Miss Cutting—lndeed! Strange thing
about colds, ,su't it?
Softleigh —\\ had do you bean?
Mis3 Cutting Why, they always
seem to settle in the weakest place.
Silence Preferred.
Mrs. Wederly—l-ook at this crayon
portrait of mamma that she sent me to
day. Isn't it a speaking likeness?
Mr. Wederly—Well, I should hope
Ask for Allen's Foot-Ease,
A powder to shake into your shoes, ft
cures Corns and Bunions, Chilblains,
Swollen, Nervous, Damp, Sweating,
Smarting. Hot and Collous Feet. At
all druggists’ and shoe stores, 25c. ASK
TO-DAY. Sample FREE. Address
Allen S Olmsted. Leßoy. N. Y.
A Gentle Reminder.
“There is a great deal of religion
mixed up with nature,” said the young
minister who was making a social call;
we find a sermon in every blade of
“Quite true.” replied the young lady,
“and you have no doubt, noticed that
grass, as a rule, is cut very short.”
Mrs. Winslow’s Soothiso Srurr for CbUdrmi
teething: gottena the sums. reduces inflammation,
allay* pair*. cur*< .jd oolic. 2f> cents a t>ttle
posted or Is trying to deceive you. offering
something that b has bought cheap and Is
trying to sell on Alahastine’s demands, prob
ably without realizing the damage that It
will-be to you to get a poor kalsomlne prep
aration on your walla.
A few dealers have tried to build up a de
mand on a kalsomine that la pet up in a
loosely packed four-pound package, which
they bey by the pound for four pounds, and
try to sell for a Rve-pound package, the
same as a package of Alabastiut.. islst on
having Alabastine In packages and properly
labeled, and you will get satisfactory result*
and beautiful walla.
Thus says E. Walters. Le Raysr!!!®,
I'a., who grew (sworn to) 252 bushels
Salzer's corn per acre. That means 25,-
200 bushels on 100 acres at 30 cents a
bushel, equals $7,500. That is better
than a prospective gold mine. Salzer
pays S4OO in gold for best name for his
17-inch corn and oats prodigy. Y'ou can
win. Seed potatoes only $1.50 a barrel.
Send This Notice und lOCts. in Stamps
to John A. Salzer Seed Cos., LaCrosse,
Wls., and get free their seed catalogue
and eleven new farm seed samples, in
cluding above corn and oats, surely
worth $lO, to get a start. c.n.
Birds as Insecticides.
Birds are nature’s great check on the
excess of insects, and keep the balance
l)etween plants and insis t life. Ten
thousand caterpillars, if has been esti
mated, could destroy every blade of
grass on an acre of cultivated ground.
In thirty dgys from the time it is
hatched, an ordinary caterpillar in
creases 10,000 times in bulk, and the
food it lives and grows on is vegetable.
The insect population of a siugie
cherry tree Infested with aphides was
calculated by a prominent entomologist
at no lt .vs than 12.000.000. The bird
population of cultivated country dis
tricts has been estimated from 700 to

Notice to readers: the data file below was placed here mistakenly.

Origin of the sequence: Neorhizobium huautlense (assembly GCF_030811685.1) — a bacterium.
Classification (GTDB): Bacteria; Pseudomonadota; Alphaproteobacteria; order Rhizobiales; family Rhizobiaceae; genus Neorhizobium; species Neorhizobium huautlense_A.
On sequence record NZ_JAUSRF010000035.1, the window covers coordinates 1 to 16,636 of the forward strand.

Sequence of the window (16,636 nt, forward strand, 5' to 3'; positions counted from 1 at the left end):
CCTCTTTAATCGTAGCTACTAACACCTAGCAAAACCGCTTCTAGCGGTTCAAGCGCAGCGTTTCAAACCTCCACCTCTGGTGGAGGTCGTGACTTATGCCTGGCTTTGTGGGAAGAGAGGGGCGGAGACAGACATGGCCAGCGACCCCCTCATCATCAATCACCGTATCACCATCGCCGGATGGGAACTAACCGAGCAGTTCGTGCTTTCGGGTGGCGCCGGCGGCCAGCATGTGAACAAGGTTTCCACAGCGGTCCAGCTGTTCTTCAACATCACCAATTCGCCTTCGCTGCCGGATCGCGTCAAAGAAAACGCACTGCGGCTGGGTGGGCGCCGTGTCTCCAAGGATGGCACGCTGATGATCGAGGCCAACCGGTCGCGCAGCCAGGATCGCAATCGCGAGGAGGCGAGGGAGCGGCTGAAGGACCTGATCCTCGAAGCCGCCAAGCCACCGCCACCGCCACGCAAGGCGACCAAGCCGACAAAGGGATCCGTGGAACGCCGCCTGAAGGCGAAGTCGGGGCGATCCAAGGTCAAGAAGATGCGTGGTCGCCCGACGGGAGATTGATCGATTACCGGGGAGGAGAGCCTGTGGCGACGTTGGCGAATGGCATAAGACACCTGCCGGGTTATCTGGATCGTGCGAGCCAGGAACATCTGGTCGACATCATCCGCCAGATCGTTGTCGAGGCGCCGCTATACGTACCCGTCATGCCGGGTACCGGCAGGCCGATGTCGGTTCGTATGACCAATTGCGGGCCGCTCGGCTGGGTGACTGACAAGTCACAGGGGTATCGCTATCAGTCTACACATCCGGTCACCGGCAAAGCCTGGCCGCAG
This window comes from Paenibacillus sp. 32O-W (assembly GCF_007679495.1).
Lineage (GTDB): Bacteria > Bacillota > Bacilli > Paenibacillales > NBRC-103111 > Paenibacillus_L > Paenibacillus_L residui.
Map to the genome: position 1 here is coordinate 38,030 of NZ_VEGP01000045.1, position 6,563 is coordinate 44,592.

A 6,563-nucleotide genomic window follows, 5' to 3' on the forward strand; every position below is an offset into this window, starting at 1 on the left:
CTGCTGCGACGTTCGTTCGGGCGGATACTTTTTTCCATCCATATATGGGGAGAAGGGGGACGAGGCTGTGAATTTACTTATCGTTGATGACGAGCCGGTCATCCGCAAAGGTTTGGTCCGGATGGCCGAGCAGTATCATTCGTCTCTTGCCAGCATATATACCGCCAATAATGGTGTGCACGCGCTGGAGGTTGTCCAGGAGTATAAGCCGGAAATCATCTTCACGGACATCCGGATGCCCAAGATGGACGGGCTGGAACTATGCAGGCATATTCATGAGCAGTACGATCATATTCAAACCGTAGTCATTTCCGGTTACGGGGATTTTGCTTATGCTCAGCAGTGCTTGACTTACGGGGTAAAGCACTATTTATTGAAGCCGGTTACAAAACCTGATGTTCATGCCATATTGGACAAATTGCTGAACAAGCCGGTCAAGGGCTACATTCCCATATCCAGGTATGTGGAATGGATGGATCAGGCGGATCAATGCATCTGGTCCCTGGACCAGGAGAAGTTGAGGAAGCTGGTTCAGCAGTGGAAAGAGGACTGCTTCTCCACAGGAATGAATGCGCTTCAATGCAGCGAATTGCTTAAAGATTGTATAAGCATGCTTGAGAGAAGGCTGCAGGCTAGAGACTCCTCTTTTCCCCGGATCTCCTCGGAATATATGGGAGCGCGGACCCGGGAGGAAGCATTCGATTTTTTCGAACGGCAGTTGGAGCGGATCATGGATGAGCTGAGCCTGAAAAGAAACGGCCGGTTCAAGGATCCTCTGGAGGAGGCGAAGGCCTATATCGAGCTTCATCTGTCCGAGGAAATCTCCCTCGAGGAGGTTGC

1,000 per square mile. This is small
compared with the number of insects,
yet as each bird consumes hundreds of
insects every day, the latter are pre
vented from becoming the scourge
they would be but for their feat heivC
Greatest Ivory Market.
Antwerp recently has become the
principal ivory market of the world.
It has surpassed Liverpool for nearly
two years in the amount of imports.
This change of center is due to the
fact that, while all the tusks from cen
tral tropical Africa were formerly ear
ried to Zanzibar and thence to Bom
bay and Liverpool, a bug part of the
trade lias’uow been diverted down the
Congo to the Belgian steamers, and
they land the product at Antwerp.
Beware the March Wind t
Escape the rigors of the winds this
month bv going South over the Louisville
and Nashville Railroad. This line has a
perfect through-car service from cities
of the North to all winter resorts in
Georgia, Florida, along the Gulf Coast,
in Texas, Mexico and California.
The Florida Chautauqua now in session
at DeFuniak Springs; six weeks with the
best lecturers and entertainers, in a cli
mate which is simply perfect. Very low
rates for round trip tickets, on sale daily.
Homeseekers’ Excursions on the first
and third Tuesday. Tickets at about
half rates.
For full particulars write to C. F. At
more, G. P. A., Louisville Ky., or J. K.
Ridgely, N. W. I*. A., Chicago, 111.
The Wrong Way Around.
In the extreme soutn of France,
where earthquakes are not unfamiliar,
the people are of a sort who do not per
mit any imputation on their personal
“I should tiling,” said a Parisian,
“that you would l>e terribly frightened
when the earthquakes come.”
“Sir,” said the southerner, "j’ou forget
that it is the earth that quakes—not
Au Englishman has just completed
a journey of 1,(100 miles on a motor car
through England and Scotland. He
was five weeks traveling, and used 114
gallons of oil, which made his traveling
cost him I*4 cents a mile.
I believe Fiso’s Cure is the only medi
cine that will cure consumption.—Anna
M Ross, Williamsport, Fa., Nov. 12, ’95.
lie that calls a man ungrateful, sums
up all the evils that a man can be guilty
He said his back was broken by LAMESACK. but A
all his strength came back by uso of
Sf. Jacobs Dili |ttp onpthono,'
■ r MW w V nw 188 builds up, restores, CURES.
25c 50c DRyccisTS
lf.tr. Burr.7H.niM. Prle-. 1. 10 ' vn * Send for iMg., ftw No AMfl.rny Frl.c, with c.rtal.a. luipa, ....